According to one or more embodiments, air interface bandwidth consumption is reduced for secure voice telephony calls by encrypting only data frames containing encoded speech, and not encrypting data frames that do not contain speech, such as those containing silence parameters. The collective reduced bandwidth consumption across a large number of voice telephony calls may allow for the admission of one or more new calls during times of voice telephony congestion. Not encrypting the silence parameters does not compromise call privacy or security, since the silence data frames do not carry any speech. The classification of encoded data frames as containing speech or not may be performed in a variety of ways.
One embodiment relates to a method of efficiently transmitting secure digital speech. Speech audio is encoded into a plurality of digital data frames. The data frames are classified as containing encoded speech or not. The data frames containing encoded speech are encrypted and the data frames not containing encoded speech are not encrypted. The data frames are then transmitted.
Another embodiment relates to a base station of a wireless communication system receiving digitally encoded speech audio in a plurality of data frames. The base station includes a classification circuit operative to classify the data frames as containing encoded speech or not. The base station also includes an encryption circuit operative to encrypt the data frames containing encoded speech and to not encrypt the data frames not containing encoded speech.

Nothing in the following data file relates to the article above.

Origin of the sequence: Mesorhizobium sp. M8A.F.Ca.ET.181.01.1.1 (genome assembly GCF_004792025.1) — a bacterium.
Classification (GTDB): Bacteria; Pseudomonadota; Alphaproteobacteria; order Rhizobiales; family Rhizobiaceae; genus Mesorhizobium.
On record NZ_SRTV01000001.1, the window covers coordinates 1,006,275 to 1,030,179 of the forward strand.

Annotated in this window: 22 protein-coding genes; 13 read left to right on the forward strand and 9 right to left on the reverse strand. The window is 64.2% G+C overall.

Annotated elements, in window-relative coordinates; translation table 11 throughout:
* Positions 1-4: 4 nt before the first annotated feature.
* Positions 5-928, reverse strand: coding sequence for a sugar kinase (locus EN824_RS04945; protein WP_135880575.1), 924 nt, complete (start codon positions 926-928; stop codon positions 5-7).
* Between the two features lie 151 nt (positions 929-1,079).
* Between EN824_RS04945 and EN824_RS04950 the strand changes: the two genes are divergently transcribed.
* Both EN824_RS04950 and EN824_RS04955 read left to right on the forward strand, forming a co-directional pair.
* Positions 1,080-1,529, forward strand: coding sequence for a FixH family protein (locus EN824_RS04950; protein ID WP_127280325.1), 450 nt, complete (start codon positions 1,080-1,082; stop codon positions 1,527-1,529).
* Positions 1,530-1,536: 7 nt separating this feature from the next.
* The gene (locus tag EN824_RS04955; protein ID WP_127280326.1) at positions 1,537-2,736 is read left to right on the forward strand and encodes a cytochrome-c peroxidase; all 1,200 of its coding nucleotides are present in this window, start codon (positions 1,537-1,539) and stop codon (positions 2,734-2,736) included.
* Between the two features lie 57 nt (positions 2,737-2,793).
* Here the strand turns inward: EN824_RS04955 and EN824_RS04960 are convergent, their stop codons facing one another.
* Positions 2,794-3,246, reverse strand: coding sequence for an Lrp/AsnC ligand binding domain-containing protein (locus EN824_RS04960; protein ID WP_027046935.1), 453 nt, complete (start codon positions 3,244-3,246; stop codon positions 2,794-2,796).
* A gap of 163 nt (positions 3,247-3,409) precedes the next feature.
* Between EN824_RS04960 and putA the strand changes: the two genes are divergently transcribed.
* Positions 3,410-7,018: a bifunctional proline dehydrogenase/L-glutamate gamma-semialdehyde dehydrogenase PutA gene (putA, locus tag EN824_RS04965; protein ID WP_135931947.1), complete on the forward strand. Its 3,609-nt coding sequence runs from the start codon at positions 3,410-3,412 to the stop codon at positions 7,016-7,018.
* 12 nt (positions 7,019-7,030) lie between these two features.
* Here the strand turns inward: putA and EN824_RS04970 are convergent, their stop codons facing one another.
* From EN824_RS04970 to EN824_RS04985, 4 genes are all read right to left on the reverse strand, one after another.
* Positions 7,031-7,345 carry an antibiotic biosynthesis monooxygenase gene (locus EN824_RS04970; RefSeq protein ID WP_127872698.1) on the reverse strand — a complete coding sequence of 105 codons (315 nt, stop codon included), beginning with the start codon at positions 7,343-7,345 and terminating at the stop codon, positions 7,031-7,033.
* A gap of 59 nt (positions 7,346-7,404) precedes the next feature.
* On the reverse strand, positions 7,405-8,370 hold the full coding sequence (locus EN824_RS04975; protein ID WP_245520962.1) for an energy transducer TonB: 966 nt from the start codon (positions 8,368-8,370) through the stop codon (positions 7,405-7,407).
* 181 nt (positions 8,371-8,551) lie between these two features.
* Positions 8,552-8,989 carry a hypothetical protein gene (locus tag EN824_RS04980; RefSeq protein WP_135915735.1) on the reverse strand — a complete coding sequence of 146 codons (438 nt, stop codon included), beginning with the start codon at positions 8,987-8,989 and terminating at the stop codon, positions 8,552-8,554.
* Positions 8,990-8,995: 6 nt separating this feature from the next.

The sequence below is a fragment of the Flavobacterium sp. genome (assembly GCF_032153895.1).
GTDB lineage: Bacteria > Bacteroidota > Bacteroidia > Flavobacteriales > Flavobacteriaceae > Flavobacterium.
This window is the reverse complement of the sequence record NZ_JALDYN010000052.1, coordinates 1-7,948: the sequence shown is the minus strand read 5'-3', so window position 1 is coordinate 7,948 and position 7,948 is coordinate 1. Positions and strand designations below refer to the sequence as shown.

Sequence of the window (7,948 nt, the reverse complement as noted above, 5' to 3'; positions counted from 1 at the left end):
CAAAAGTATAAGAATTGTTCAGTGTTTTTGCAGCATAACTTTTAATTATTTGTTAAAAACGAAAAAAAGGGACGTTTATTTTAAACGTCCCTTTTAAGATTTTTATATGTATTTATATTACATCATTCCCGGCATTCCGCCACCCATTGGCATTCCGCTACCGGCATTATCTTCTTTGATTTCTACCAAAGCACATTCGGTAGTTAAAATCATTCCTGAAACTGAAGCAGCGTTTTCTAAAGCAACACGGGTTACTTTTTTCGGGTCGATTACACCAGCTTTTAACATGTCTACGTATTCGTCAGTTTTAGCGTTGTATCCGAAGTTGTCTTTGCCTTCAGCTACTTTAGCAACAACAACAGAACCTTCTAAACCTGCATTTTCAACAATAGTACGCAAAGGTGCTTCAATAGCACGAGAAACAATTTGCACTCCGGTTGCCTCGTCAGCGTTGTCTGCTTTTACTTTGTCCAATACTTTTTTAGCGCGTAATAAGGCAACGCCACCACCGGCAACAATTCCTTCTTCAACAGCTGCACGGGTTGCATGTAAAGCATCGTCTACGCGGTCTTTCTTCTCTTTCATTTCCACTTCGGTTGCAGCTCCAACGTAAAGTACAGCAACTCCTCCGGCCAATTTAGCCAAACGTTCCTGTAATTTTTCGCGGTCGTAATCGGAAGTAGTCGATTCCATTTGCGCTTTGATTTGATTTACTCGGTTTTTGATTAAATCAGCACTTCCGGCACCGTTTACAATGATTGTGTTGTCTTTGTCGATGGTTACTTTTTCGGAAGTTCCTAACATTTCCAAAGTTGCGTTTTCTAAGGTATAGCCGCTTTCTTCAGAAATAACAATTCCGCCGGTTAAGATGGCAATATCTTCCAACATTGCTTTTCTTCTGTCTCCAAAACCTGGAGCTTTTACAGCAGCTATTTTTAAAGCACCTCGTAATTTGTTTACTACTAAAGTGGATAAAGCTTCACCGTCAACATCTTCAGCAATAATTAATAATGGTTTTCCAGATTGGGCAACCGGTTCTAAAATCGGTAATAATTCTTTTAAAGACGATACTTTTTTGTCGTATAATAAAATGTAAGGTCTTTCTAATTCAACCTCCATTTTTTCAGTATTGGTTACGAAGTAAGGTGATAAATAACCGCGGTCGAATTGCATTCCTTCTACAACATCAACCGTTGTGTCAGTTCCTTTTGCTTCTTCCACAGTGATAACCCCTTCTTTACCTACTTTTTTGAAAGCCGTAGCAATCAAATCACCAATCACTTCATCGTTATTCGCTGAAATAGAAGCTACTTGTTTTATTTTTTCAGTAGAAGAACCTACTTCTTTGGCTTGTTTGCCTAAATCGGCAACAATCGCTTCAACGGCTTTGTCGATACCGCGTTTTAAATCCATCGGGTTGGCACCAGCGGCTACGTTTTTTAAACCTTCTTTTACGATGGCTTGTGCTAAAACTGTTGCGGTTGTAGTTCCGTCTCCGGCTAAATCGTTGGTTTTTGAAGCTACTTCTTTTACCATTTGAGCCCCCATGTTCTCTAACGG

Yet another embodiment relates to a wireless communication system mobile terminal. The mobile terminal includes a user interface and a vocoder receiving speech audio from the user interface and digitally encoding the speech in a plurality of data frames. The mobile terminal also includes a classification circuit operative to classify the data frames as containing encoded speech or not. They mobile terminal further includes an encryption circuit operative to encrypt the data frames containing encoded speech and to not encrypt the data frames not containing encoded speech.
As known in the art, a vocoder (voice encoder/decoder) 114 is a circuit that analyzes speech and generates digital data representing the speech, and inversely receives digital data representing speech and synthesizes the speech. Vocoders 114 are employed at either end of a communication channel that transmits speech in data packets, using schemes such as in a Voice over IP (VoIP) system. Many vocoders in wireless communications systems 100 encode speech at a variable rate. For example, the Enhanced Variable Rate Codec (EVRC) utilized in cdma2000 operates on 20 msec frames, and outputs either 171 bits, 80 bits, 40 bits, or 16 bits. The rate is chosen depending on the level of speech activity in the frame. In particular, silent frames are encoded at the lowest rate, producing the smallest data frames. Another example of a variable rate vocoder is the Adaptive Multi-Rate (AMR) vocoder, which adaptively lowers its speech encoding rate in the presence of poor channel quality, and concomitantly increases the level of error correction coding to provide more robust speech communication within the same bandwidth. During periods of silence, the AMR vocoder generates silence descriptor (SID) frames that are transmitted with a lower periodicity, e.g., 120 ms.